4. Operate within your circle of influence: By operating within your circle of influence, you will stop judging and criticizing others and look internally to your own decisions and actions. You will stop focusing on other people’s weaknesses and start focusing on your own strengths.


The universe doesn’t give you what you ask for with your thoughts – it gives you what you demand with your actions.

— Steve Maraboli

Becoming a problem solver will increase your credibility at work making it more likely that you’ll get the sponsorship you need.

Look for opportunities to demonstrate your value

Most people do the work assigned to them and don’t actively put any effort into seeking the right opportunities. They assume it’s their manager’s job to give them what they need.

Waiting for work to be assigned limits their impact since they rely on others to decide what they can do and what opportunities aren’t meant for them.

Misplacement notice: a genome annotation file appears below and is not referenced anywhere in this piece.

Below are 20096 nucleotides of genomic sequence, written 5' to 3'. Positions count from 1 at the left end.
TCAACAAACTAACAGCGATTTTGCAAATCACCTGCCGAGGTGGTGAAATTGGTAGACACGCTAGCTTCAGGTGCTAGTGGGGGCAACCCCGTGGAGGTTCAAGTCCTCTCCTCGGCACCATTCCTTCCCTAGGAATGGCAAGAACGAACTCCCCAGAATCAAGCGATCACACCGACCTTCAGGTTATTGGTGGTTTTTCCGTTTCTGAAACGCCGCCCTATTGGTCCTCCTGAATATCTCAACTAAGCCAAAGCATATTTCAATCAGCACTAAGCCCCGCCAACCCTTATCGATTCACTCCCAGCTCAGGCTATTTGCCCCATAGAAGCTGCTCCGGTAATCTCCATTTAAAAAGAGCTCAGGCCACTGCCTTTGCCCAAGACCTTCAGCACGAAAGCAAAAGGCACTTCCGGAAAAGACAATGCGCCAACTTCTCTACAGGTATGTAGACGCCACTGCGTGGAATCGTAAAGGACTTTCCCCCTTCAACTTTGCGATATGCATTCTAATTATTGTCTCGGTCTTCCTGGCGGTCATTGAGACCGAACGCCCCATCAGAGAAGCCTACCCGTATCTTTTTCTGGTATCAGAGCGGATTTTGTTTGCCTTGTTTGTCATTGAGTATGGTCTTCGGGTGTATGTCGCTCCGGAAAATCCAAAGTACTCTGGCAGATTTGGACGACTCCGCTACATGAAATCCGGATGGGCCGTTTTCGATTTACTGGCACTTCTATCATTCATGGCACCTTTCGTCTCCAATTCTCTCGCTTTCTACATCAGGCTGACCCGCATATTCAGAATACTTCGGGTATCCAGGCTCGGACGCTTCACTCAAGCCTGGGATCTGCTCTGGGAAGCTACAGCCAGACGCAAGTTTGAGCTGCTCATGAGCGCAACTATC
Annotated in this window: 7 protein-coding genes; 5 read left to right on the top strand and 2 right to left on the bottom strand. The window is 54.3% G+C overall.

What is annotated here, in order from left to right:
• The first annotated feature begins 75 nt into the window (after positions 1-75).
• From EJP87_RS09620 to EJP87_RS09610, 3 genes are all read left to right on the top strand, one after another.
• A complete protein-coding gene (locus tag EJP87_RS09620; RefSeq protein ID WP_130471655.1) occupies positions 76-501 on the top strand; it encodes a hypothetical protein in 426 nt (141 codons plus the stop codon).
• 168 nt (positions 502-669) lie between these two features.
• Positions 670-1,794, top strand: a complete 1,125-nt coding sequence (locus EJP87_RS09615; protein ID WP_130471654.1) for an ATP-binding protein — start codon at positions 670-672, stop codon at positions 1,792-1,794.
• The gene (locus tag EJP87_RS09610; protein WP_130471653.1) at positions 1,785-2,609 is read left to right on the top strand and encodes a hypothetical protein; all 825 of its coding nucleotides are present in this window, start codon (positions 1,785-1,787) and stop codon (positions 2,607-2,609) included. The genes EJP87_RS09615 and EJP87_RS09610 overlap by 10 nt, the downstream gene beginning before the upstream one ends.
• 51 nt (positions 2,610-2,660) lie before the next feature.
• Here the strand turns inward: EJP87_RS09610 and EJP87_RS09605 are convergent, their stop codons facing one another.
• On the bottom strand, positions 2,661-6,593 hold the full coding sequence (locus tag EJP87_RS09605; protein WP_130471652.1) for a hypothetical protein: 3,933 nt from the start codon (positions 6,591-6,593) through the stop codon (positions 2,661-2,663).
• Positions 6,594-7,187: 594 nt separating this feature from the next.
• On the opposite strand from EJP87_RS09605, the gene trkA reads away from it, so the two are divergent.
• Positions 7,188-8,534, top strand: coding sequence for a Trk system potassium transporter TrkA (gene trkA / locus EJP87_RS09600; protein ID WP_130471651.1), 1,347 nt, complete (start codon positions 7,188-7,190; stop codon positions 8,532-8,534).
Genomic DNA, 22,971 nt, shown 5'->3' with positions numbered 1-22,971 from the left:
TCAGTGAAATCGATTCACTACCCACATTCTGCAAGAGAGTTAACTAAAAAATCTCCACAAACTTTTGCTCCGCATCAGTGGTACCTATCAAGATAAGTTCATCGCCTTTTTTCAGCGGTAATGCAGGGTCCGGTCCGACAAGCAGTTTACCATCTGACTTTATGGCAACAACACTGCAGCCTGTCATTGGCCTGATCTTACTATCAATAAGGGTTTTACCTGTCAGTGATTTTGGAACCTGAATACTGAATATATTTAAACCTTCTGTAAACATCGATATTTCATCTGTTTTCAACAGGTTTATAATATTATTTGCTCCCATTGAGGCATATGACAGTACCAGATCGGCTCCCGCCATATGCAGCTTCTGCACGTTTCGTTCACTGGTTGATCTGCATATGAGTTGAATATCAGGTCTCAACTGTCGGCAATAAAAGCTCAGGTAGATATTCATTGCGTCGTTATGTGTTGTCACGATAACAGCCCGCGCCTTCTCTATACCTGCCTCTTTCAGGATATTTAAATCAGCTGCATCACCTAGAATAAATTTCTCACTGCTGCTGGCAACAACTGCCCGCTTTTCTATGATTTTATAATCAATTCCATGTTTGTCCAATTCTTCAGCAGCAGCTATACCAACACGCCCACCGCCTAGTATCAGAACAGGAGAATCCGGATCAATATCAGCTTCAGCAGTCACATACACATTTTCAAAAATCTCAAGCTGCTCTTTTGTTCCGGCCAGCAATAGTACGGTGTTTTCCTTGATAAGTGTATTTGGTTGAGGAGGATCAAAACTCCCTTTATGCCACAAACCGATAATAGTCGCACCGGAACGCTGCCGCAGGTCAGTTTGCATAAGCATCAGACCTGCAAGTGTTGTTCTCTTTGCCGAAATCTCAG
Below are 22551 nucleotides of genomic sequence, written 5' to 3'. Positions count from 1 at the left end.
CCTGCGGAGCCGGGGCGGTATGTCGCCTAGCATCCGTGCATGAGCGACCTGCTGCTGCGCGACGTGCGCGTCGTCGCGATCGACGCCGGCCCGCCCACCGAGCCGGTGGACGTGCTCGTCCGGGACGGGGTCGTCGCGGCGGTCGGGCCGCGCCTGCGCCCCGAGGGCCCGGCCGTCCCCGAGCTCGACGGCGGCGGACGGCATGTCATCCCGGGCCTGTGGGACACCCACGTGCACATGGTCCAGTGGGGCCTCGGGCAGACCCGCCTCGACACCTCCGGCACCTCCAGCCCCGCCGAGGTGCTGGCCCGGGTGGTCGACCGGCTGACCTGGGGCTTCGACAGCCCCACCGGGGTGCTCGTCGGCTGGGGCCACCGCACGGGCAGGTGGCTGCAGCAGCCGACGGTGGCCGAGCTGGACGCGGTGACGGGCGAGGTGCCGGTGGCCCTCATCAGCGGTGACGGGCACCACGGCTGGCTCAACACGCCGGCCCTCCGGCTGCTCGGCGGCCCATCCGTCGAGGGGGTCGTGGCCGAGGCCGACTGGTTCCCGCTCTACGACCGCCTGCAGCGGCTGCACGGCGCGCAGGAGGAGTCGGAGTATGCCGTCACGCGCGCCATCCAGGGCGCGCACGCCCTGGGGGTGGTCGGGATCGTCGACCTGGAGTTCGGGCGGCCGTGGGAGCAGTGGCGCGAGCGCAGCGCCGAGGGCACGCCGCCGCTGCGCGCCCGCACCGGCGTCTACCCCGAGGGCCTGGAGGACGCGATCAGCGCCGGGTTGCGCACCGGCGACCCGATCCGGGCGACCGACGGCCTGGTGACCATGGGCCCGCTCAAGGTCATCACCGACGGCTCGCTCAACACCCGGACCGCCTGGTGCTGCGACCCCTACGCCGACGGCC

Not being proactive has another disadvantage—people outside your team don’t have a clue on what you do which makes it impossible for them to sponsor you.

Good sponsors aren’t limited to your team. You have to expand your circle of influence—look beyond the boundary of your team and take the initial steps to demonstrate your value. Only by making your work visible to others, you can hope to find someone who recognizes your potential and decides to sponsor you.

To expand your circle of influence, do this:

  1. Connect with people from other teams and functions. Show curiosity to understand their work—you will discover many opportunities where you can contribute.
  2. Identify initiatives outside your direct scope of work. Can you participate in hiring, onboarding and other such events in your organization?